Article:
“The rulings come at a time when an emerging bipartisan coalition of Western politicians, hunters, anglers and homeowners has joined conservation groups in objecting to the rapid pace and environmental consequences of Bush administration policies for energy extraction on federal land.” Read about it in the Washington Post (via the Casper Star Tribune).

Related: Interior Board of Land Appeals temporaily halts Oil and Gas leasing in the Wyoming Range. Earth Justice News Release.

The Wyoming Range may be the best elk country in the state of Wyoming.

On the divide between Lunch Creek (right) and the Roaring Fork (to the left).
High in the Wyoming Range (elk heaven). Copyright Ralph Maughan

About The Author

Ralph Maughan

Dr. Ralph Maughan is professor emeritus of political science at Idaho State University. He was a Western Watersheds Project Board Member off and on for many years, and was also its President for several years. For a long time he produced Ralph Maughan's Wolf Report. He was a founder of the Greater Yellowstone Coalition. He and Jackie Johnson Maughan wrote three editions of "Hiking Idaho." He also wrote "Beyond the Tetons" and "Backpacking Wyoming's Teton and Washakie Wilderness." He created and is the administrator of The Wildlife News.

2 Responses to Judges increasingly slam Bush public land policies

  1. Alan says:

    Thinking people will see this for what it is: real judges pointing out the breaking of laws by people who’re supposed to know better.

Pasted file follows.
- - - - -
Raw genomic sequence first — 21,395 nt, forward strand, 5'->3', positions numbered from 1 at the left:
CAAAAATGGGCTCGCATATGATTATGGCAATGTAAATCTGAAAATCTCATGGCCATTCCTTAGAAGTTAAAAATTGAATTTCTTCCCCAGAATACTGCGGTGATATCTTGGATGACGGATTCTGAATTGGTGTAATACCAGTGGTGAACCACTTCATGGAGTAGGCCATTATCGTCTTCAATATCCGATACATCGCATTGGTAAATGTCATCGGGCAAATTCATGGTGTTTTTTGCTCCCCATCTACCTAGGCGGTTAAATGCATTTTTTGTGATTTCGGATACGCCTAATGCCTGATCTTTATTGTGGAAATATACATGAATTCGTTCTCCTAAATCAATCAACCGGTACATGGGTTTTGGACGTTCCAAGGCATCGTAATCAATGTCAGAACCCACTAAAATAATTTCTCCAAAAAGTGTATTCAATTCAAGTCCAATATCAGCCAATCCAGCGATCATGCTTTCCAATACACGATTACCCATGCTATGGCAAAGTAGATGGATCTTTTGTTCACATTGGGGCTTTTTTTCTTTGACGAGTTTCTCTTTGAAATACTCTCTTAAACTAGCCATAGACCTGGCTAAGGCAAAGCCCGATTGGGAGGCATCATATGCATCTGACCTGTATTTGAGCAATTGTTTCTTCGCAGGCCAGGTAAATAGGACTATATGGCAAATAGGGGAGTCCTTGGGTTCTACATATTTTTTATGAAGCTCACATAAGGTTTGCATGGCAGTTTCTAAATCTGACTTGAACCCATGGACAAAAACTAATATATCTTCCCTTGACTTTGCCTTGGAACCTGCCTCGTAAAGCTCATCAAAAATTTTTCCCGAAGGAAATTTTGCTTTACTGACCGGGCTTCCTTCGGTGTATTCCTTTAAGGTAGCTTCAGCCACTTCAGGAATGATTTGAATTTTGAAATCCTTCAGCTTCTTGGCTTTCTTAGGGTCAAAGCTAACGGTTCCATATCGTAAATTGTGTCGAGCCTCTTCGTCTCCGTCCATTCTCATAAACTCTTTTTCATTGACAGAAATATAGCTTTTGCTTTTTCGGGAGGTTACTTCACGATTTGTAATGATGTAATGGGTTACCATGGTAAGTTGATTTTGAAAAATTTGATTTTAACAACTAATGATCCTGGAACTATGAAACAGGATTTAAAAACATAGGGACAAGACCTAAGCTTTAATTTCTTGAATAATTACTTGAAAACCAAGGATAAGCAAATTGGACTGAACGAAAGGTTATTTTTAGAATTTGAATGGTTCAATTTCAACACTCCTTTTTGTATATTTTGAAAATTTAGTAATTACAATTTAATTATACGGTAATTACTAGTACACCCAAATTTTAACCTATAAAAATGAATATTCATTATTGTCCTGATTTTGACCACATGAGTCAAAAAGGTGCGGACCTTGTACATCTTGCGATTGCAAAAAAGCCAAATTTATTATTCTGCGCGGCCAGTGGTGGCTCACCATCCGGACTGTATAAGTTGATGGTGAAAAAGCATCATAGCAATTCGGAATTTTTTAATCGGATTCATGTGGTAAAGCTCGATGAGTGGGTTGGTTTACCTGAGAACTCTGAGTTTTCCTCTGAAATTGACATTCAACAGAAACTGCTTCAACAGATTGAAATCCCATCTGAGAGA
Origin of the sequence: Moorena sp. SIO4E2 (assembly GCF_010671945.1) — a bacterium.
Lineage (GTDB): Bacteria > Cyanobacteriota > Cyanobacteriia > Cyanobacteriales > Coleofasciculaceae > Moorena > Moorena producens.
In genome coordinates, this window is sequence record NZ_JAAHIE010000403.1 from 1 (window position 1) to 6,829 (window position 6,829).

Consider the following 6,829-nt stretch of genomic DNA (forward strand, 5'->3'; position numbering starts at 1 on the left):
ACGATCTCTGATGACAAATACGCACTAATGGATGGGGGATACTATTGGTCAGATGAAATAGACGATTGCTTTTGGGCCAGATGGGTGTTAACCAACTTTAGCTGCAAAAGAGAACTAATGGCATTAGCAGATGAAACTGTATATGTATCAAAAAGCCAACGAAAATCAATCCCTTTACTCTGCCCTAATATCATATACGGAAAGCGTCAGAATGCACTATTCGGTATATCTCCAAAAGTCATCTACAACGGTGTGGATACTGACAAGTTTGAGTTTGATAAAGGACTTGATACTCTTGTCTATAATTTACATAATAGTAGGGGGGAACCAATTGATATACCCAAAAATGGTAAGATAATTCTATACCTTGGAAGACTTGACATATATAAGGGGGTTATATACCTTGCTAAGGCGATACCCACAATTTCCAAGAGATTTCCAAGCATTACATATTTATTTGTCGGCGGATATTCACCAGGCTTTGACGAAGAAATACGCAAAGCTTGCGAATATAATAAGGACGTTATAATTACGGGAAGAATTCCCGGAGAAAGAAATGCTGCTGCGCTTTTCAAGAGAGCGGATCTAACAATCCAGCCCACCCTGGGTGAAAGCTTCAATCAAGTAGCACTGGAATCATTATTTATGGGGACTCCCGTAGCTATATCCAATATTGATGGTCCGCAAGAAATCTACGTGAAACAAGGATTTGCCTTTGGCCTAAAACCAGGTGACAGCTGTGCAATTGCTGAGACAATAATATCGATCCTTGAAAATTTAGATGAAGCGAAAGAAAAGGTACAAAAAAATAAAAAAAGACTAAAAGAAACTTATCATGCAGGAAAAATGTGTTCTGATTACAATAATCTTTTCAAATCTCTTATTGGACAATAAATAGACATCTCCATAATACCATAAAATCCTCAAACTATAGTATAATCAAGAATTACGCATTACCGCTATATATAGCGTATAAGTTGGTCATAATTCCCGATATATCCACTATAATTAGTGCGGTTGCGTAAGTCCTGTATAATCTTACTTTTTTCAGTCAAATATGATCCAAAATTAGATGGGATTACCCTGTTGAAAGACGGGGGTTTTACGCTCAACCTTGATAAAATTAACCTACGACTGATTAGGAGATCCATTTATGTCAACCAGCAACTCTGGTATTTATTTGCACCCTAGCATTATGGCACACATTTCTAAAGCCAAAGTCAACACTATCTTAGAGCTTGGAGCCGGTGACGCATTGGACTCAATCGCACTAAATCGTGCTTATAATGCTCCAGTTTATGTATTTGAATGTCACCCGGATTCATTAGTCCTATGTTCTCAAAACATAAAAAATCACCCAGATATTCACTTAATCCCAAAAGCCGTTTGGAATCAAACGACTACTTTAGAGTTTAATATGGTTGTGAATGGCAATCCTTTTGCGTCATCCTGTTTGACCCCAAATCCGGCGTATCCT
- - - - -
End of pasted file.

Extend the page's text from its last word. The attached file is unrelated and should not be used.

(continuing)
Ideologues, on the other hand, will label it “judicial activism.”
    In any case, we see again why organizations are forced to sue to get agencies to adhere to the law.

  2. That’s one reason the Western Watersheds Project keeps winning lawsuit after lawsuit. The BLM and the Forest Service have pretty much been forced to stop grazing management. The judge realizes it when the facts of the suit are presented, and the case is nearly a slam dunk.



‎"At some point we must draw a line across the ground of our home and our being, drive a spear into the land and say to the bulldozers, earthmovers, government and corporations, “thus far and no further.” If we do not, we shall later feel, instead of pride, the regret of Thoreau, that good but overly-bookish man, who wrote, near the end of his life, “If I repent of anything it is likely to be my good behaviour."

~ Edward Abbey

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